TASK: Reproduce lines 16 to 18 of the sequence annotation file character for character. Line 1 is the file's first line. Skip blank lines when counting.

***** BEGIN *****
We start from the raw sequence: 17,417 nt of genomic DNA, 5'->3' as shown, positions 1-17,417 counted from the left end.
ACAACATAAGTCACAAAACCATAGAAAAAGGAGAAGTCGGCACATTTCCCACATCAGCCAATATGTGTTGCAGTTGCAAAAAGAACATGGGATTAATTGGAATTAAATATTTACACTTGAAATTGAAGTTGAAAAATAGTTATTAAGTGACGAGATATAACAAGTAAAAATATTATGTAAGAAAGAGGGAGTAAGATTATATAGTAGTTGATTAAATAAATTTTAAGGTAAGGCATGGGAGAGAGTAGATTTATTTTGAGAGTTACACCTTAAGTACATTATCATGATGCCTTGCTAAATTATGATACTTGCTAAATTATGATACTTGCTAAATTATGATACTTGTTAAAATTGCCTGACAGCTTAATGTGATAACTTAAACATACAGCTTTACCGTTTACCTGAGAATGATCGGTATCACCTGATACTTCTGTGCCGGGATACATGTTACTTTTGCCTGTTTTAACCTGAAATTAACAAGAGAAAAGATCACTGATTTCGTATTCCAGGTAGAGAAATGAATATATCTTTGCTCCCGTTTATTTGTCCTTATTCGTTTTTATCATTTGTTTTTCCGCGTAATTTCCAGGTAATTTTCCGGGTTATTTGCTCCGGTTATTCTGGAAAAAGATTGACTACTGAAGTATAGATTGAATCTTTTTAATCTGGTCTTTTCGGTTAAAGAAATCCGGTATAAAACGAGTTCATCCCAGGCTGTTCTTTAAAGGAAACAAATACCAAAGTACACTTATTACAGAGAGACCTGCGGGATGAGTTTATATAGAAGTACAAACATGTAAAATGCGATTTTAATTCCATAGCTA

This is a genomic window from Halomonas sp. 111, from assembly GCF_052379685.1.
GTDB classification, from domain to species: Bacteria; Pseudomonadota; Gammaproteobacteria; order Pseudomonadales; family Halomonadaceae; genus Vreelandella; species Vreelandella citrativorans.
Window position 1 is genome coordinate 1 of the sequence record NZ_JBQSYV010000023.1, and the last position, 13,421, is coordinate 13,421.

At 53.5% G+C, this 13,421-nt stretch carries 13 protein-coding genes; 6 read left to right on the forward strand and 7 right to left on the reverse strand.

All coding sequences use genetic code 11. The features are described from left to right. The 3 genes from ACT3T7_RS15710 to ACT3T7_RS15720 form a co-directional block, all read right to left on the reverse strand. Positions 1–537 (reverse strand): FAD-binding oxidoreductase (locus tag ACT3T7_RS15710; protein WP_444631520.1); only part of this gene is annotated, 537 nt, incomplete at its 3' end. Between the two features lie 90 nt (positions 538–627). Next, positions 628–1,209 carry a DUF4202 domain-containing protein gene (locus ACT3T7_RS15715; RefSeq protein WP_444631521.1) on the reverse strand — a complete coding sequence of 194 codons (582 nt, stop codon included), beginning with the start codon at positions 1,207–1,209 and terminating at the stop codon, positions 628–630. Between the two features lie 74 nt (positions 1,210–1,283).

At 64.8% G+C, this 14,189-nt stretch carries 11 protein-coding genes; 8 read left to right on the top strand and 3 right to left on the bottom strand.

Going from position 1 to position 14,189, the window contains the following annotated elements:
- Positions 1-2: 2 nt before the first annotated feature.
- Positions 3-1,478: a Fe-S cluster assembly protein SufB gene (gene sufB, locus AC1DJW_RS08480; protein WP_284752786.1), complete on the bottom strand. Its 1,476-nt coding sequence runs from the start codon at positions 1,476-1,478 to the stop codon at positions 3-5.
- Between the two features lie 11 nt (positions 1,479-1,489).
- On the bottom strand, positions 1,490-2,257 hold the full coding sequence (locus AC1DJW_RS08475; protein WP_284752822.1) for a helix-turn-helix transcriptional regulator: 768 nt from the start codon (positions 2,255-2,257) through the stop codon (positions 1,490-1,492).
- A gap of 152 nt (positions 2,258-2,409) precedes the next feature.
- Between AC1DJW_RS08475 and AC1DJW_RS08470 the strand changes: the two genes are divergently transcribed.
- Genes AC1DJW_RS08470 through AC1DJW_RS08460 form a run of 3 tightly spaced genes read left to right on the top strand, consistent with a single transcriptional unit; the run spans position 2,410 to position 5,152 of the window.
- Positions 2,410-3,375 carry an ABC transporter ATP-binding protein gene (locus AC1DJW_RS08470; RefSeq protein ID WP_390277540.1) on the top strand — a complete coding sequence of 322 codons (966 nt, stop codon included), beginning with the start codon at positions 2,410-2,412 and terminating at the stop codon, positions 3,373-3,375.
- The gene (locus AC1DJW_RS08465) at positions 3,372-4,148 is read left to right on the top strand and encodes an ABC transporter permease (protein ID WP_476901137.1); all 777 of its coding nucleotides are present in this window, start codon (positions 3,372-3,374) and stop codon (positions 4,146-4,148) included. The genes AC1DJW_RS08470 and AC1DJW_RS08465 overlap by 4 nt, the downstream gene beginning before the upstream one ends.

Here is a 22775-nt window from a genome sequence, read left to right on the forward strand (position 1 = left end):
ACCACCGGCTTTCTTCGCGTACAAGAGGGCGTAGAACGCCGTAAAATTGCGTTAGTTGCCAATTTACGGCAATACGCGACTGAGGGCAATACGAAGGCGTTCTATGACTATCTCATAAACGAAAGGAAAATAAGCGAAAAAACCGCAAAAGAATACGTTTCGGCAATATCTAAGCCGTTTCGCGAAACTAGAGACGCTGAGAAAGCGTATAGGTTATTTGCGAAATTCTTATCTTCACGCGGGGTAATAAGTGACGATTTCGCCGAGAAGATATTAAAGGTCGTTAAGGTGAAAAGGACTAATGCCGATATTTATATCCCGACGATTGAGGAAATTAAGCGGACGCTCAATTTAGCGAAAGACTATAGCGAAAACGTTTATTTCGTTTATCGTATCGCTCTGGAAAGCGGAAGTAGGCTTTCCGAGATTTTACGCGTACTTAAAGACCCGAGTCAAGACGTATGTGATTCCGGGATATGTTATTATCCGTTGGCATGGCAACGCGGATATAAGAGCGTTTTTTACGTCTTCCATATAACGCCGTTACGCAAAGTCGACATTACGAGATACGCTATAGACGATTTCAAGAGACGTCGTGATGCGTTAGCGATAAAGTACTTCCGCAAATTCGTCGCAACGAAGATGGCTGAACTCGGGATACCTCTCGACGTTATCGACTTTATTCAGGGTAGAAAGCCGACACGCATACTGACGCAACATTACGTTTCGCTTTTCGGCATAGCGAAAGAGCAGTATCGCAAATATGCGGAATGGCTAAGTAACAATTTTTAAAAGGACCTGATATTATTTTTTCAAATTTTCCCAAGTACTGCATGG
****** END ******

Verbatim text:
- Genes AC1DJW_RS08470 through AC1DJW_RS08460 form a run of 3 tightly spaced genes read left to right on the top strand, consistent with a single transcriptional unit; the run spans position 2,410 to position 5,152 of the window.
- Positions 2,410-3,375 carry an ABC transporter ATP-binding protein gene (locus AC1DJW_RS08470; RefSeq protein ID WP_390277540.1) on the top strand — a complete coding sequence of 322 codons (966 nt, stop codon included), beginning with the start codon at positions 2,410-2,412 and terminating at the stop codon, positions 3,373-3,375.
- The gene (locus AC1DJW_RS08465) at positions 3,372-4,148 is read left to right on the top strand and encodes an ABC transporter permease (protein ID WP_476901137.1); all 777 of its coding nucleotides are present in this window, start codon (positions 3,372-3,374) and stop codon (positions 4,146-4,148) included. The genes AC1DJW_RS08470 and AC1DJW_RS08465 overlap by 4 nt, the downstream gene beginning before the upstream one ends.